to make your dolphin jump. You LOVE that aquarium! I don't know how you figured it out (other than "kicking makes the music play") but you can turn it on all by yourself! The buttons aren't even that big, but they all play music and they glow a soft blue light that calms you down instantly - which is awesome because the thing that USED to work like a charm was your binky. You loved that binky!  You just made a really valid point one day as you took two little sucks and spit it clear across the room. Clearly it did not provide food, so what was the point? Rather than long for the days when it used to comfort and calm you, we simply stopped offering it to you (but not before I pondered the idea of a semi-humane device that could permanently strap it to your face). I just had way too many close-calls trying to fish it out of your car seat while driving down the highway with one hand, swearing that you intentionally spit it over your left shoulder, and buried it under your blanket. Besides, nothing could come close to the deliciousness of your two fascinating hands your SUPER AMAZING FEET!!!!

Oh, my goodness!  Your feet!  Even if your enthusiasm sometimes gets in the way of an efficient diaper change, I just love to watch you grab your little legs and stare at those long, wiggly toes. You inspect them thoroughly and then slam them down to kick the bejeezus out of your changing pad with a delightful little squeal. Fortunately, you're not sticking those feet in your mouth yet (which makes me gag just reading that sentence) but I know the day will come. And I'll have to get over it. (p.s. mommy has a bit of a foot phobia.) Sometimes we catch you staring at your hand like you've never seen it before. You hold it up in the air and you turn your little wrist around like it's part of an acid-induced hallucination, then suddenly something snaps and you snatch that hand with the other one and shove it straight in to your mouth. It's fun to watch you discover your little baby hand at a time. 

You've begun to drool a little bit, which immediately signaled my brain to construct freaky nightmares of a dragon baby who sprouted 47 razor sharp teeth overnight. I always thought that drool meant baby teeth were on their way, so I caused some unnecessary panic in the house one night when you started (inexplicably) screaming. I just assumed you were in horrible (tooth-related) pain so I quickly gathered up all of the teethers I could find (ripping open packages and shoving them in the freezer) while your dad read all of the parenting books we had about teething and how you're not supposed to freeze the teethers or give babies medication because it doesn't actually help dull the pain. Turns out, you weren't sprouting any dragon teeth that night. You were just mad. Or bored. Or poopy. Or tired. Or you just wanted to see what would happen if you made that sound. 

But one thing is for certain, Luke. If you ever scream like that again - we promise to frantically run around the house and try our best to fix it. Even if we can't.

You love to kick your legs and you are SO FREAKING STRONG!  I'm surprised you don't have little bruises on the backs of your heels, the way you smack them down on the floor, the tub, the car seat, and your parents. You love to kick, but you especially love to kick in the bath tub! Water splashes you right in the face and you don't even flinch. You squeal and kick and throw your little fists in the water in quick little bursts of energy - then you stop and smile to see if we noticed. Yeah. We noticed.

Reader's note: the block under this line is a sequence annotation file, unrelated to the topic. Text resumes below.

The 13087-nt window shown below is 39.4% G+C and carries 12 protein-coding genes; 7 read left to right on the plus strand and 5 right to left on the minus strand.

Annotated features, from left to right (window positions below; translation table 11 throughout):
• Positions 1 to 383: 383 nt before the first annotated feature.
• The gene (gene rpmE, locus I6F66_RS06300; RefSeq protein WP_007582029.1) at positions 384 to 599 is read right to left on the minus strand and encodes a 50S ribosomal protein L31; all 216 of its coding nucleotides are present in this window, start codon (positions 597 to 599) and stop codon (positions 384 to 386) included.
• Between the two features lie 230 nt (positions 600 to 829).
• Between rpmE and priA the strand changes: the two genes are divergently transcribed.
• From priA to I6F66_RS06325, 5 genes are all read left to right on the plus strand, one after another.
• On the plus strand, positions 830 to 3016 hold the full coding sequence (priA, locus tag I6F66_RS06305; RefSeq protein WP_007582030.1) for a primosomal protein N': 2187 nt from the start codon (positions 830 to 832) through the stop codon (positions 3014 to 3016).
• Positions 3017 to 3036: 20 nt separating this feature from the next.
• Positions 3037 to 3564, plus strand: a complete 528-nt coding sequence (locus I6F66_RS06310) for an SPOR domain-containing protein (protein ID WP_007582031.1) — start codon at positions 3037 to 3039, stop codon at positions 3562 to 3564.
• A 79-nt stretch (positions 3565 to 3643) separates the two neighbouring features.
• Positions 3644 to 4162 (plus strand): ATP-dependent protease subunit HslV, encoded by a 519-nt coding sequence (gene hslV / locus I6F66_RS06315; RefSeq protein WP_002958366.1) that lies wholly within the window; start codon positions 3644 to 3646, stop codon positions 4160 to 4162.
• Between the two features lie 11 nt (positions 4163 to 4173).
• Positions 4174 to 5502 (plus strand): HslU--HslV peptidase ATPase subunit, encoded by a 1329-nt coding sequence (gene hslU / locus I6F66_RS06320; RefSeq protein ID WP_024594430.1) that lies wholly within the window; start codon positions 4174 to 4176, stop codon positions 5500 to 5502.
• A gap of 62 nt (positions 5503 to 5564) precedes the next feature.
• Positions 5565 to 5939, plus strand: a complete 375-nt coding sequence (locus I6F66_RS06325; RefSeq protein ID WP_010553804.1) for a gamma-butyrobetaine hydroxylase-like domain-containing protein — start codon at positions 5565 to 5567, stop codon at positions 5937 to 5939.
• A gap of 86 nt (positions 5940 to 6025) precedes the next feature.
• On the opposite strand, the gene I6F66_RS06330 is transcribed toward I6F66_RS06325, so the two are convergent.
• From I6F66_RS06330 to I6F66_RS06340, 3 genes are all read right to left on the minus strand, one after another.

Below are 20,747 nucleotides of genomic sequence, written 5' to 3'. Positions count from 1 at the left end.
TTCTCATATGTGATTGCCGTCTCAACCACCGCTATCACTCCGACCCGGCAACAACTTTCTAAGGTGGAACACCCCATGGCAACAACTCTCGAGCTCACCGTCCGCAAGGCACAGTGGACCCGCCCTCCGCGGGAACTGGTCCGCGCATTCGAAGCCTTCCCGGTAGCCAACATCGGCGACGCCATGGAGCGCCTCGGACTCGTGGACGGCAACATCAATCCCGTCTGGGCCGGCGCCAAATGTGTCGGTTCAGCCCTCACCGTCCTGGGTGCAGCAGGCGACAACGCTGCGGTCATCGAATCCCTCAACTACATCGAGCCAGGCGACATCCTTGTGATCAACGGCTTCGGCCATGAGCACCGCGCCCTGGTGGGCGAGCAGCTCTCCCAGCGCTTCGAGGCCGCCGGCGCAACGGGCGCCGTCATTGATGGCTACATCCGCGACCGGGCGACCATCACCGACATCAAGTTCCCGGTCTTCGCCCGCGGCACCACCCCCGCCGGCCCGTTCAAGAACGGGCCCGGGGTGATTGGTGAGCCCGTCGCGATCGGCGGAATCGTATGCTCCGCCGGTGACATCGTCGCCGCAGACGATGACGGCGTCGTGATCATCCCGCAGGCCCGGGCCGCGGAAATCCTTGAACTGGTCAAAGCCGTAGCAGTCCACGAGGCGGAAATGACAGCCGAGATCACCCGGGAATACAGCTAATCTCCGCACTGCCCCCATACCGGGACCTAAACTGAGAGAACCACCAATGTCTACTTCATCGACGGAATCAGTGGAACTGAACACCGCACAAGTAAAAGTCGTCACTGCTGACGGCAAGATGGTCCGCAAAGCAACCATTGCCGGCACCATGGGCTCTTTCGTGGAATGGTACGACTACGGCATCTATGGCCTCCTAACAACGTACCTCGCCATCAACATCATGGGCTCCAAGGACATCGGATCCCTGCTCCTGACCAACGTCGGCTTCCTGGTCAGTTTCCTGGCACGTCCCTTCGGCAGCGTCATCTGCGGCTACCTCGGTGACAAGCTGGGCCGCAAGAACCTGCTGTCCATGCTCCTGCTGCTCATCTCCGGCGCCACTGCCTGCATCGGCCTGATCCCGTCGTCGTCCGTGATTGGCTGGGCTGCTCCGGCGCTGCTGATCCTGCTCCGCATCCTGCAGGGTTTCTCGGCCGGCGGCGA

One good thing about your baths - other than the fact that they keep you awake for an extra hour in the evening (which we seriously need to discuss, by the way. Luke...6pm is when OLD people go to sleep. Any chance you could aim for a more reasonable 7pm? 7:30? You sleep so much longer in the morning when you don't go down before the sun) but your baths are really fun now because you actually have a little bit of hair!  It's really blonde and you can only see it from certain angles, but it's there! So instead of just putting some soap on a washcloth and polishing your bald little noggin, we're actually washing your hair! It's adorable.

Tomorrow, we are leaving you for the very first time. Overnight. Your daddy and I are going on a ski trip with some friends to celebrate my birthday. I have no idea how to be away from you for one night, let alone 5 days. What am I going to do without your chubby little cheeks to chew on every day? Sometimes I pick you up and I swear you've gained a whole pound overnight. After 5 days, you're going to look like a completely different baby. 

Sometimes your daddy and I just stare at you and smile. We want you to stay little forever, but we can't wait to find out who you're going to become. You make us so proud. You're our little bug and we love you so much.

Happy 6 months, baby! 

Tuesday, January 11, 2011


Every time I try to post photos, I get an error message that I am out of memory. Anybody know what's going on here? 

Blogger has offered to let me PURCHASE more memory, but that seems to conflict with their whole "anyone can have a blog for free" campaign.

Without being able to post photos, this blog is pretty much useless. I don't have any more crazy birthmom stories to share, so all I've got is a cute kid. That's not fun to read about, is it?  He's not talking yet so I can't tell you any "kids say the darndest things" stories. And there's no way I could describe in detail the amount of cuteness that oozes out of my perfectly bald baby.

I need advice!  Or an advertiser who would like to pay for my suspiciously necessary "memory".